You start to develop a palate for, say, a seated show in a jazz club downtown… My am at Minneapolis’ jazz club, The Dakota, to see Robert Glasper.
The show started, perfect timing. The show opened with a DJ, who welcomed us into the atmosphere with a perfect choice, Marvin Gaye’s “Mercy Mercy Me”. Everyone around me was having a glass of wine or a nice cocktail, dressed up, smiling. It was everyone’s ‘night on the town’. The DJ only played for a couple of minutes before Robert Glasper and his band took the stage. Even before the show started, I couldn’t stop thinking to myself, “Wow, I’m having such a great time, I’m at the jazz club”.
It seemed Robert Glasper had the same idea as me, when he first got on stage, he spoke to the crowd, “This is a nice place, this is dope. I fucking like this place. I don’t play many jazz clubs anymore.” The crowd was already cheering and excited. I was excited to see that he had a full band with him; a drummer, a bassist and his DJ to accompany his keyboard.
Robert started off the show with swirling improvisations on the keyboard, it was bouncy and colorful and brightened up the dimly lit room. He continued to weave through intricate playing on the keyboard, providing vocals, and joking around with his band. Glasper’s music has been described as a mix between jazz, hip-hop, R&B, and neo-soul. This came through in his performance, with the classic jazz-influenced instrumentation, R&B vocals, and the use of a DJ as a part of his set, this was a unique jazz experience.
The band’s sense of humor is a hallmark of their live performances, the band riffed in between songs throughout the entire show. The band would say things like, “Everybody give it up for Robert Glasper, piano student, it’s his first night with the band, give him some love,” and the crowd would laugh with them.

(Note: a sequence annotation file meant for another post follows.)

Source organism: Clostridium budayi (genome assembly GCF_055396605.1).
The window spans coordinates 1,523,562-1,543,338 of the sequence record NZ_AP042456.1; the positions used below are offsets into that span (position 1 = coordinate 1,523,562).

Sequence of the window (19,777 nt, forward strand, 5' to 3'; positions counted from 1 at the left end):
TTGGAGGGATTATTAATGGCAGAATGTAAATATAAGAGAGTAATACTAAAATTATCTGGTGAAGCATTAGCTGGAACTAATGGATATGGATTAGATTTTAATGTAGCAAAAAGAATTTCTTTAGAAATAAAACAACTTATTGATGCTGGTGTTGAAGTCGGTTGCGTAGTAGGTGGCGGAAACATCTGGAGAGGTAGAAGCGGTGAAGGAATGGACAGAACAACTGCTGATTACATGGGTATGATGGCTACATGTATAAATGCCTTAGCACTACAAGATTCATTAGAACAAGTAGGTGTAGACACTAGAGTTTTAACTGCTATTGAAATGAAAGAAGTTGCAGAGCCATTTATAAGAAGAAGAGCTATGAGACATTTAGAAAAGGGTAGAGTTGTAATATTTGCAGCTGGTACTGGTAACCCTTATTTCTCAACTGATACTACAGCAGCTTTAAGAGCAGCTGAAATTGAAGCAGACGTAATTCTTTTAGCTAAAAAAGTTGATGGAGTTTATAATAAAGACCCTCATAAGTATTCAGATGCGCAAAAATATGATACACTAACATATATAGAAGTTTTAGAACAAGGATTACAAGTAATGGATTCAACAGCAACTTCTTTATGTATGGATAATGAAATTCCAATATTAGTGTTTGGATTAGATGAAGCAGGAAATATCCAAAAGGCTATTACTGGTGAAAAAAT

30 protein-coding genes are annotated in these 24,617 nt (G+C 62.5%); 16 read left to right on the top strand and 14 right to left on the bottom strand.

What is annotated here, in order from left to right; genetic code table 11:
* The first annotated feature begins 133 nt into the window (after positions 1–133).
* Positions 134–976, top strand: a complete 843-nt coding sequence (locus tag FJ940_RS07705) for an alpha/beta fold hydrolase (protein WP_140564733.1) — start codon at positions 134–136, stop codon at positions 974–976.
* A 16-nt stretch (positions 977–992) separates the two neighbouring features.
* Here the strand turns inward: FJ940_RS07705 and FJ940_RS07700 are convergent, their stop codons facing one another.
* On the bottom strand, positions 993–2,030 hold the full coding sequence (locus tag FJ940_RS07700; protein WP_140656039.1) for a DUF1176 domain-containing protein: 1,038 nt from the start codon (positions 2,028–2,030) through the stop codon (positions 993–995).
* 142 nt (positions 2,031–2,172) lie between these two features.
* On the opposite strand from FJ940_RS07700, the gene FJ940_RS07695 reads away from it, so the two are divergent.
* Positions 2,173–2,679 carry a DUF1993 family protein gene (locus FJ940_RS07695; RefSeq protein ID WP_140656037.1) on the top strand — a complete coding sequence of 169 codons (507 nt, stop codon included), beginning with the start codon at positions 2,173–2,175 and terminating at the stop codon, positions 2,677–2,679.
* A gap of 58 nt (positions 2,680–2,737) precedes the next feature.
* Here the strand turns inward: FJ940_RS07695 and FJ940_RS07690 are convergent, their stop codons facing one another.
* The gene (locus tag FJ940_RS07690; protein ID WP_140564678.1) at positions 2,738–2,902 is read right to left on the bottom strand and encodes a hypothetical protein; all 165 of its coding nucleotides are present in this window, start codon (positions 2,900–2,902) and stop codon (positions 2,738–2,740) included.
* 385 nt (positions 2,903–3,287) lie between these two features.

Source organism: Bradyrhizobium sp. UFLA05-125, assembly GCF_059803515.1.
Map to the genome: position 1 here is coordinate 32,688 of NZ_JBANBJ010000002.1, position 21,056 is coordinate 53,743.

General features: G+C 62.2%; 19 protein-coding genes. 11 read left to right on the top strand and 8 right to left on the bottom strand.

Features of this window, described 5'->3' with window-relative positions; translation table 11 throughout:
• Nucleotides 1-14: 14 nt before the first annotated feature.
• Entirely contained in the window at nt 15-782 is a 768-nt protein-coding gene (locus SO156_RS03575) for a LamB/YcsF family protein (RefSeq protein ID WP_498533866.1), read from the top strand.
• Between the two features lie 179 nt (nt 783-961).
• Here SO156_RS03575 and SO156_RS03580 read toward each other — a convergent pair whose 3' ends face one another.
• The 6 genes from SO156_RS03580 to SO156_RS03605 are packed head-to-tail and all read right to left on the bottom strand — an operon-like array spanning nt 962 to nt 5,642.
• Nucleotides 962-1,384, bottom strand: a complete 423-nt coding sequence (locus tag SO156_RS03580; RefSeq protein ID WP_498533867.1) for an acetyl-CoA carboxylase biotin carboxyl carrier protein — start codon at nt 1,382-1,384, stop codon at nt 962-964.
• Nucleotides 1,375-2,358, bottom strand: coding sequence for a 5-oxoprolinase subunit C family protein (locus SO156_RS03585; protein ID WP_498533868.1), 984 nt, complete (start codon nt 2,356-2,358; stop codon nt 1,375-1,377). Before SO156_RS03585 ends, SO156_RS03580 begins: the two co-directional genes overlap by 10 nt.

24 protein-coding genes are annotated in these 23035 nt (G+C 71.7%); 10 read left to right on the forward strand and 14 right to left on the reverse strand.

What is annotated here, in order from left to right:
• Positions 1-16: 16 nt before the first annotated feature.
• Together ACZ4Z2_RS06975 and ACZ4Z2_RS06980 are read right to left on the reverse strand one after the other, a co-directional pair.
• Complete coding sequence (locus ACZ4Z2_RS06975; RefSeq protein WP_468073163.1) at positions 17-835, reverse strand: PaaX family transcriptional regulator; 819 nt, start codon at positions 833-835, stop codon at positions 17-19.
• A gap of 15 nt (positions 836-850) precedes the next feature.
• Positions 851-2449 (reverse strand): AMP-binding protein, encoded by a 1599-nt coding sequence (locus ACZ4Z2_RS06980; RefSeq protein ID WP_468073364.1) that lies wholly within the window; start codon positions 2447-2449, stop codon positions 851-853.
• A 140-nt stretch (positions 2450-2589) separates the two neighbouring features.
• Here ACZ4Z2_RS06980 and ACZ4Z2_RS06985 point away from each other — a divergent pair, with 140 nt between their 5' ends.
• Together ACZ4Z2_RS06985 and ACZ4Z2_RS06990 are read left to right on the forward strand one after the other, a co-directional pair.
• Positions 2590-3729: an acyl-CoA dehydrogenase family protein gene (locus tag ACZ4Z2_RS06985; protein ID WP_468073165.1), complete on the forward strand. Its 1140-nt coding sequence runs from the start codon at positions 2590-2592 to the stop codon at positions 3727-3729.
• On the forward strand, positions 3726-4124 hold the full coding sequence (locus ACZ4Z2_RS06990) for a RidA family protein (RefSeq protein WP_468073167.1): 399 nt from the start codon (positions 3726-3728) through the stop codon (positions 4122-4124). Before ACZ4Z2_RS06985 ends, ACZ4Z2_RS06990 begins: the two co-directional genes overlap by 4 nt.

Though, it was obviously not his first night with the band, or with the piano. Glasper played chaotically with precision and ease, it was obvious he was a pro. Glasper continued to mix up his style with each song, showing his control with slower, softer melodies and his experimentation with the speed he played. It wasn’t just a backup band either, Glasper’s band each individually shined as well. Glasper’s drummer stole the show a few times, one of which was when he played a jungle drum break halfway through the show. Although I liked the seated vibe of the show, I really wanted to stand up and dance when that happened.
My other favorite moment of the show was when they covered “Everybody Wants To Rule The World” by Tears For Fears, one of my favorites. It was a calm, spacey cover. The keyboard took the lead role in driving the song while the singer’s elongated vocals brought an R&B vibe to this cover. This song got a lot of attention from the crowd, many people even started singing along.
In between having fun on stage, Glasper took his time with the audience to send out some uplifting words. He talked to the audience about jazz standards, “Now we’re gonna do a song by one of my favorite rappers.” He said that jazz standards become jazz standards when a jazz band plays them, he finished this point with, “So play your friends’ music”.
Glasper surely does have some friends’ music to play. The prolific musician has played with many of the big names of R&B, funk, hip-hop, and jazz– Erykah Badu, Herbie Hancock, Nina Simone, Mary J Blige, Kendrick Lamar, and Jill Scott to name a few. He even played the March On Washington in 2020 alongside George Clinton. Along with the respect of all of these legendary musicians, he has won four Grammys, to talk more about his impressive keyboard playing would be redundant.
What truly brought the night together was his stories and sense of humor. He interacted with the crowd all throughout the night, joking around with his band, sharing stories, or simply just telling the audience what he was thinking about. The relaxed, conversational vibe of Robert Glasper and his band, tied together with the candlelit, suave atmosphere of The Dakota made it a great night. He received a standing ovation after his encore. You could hear snippets of the crowd raving to each other as we cleared the bar for the next show later that night, and passed by the excited incoming crowd that was about to experience Glasper’s next set of the night.
As a music fan, you hit a certain point in your life where you know it’s time for jazz.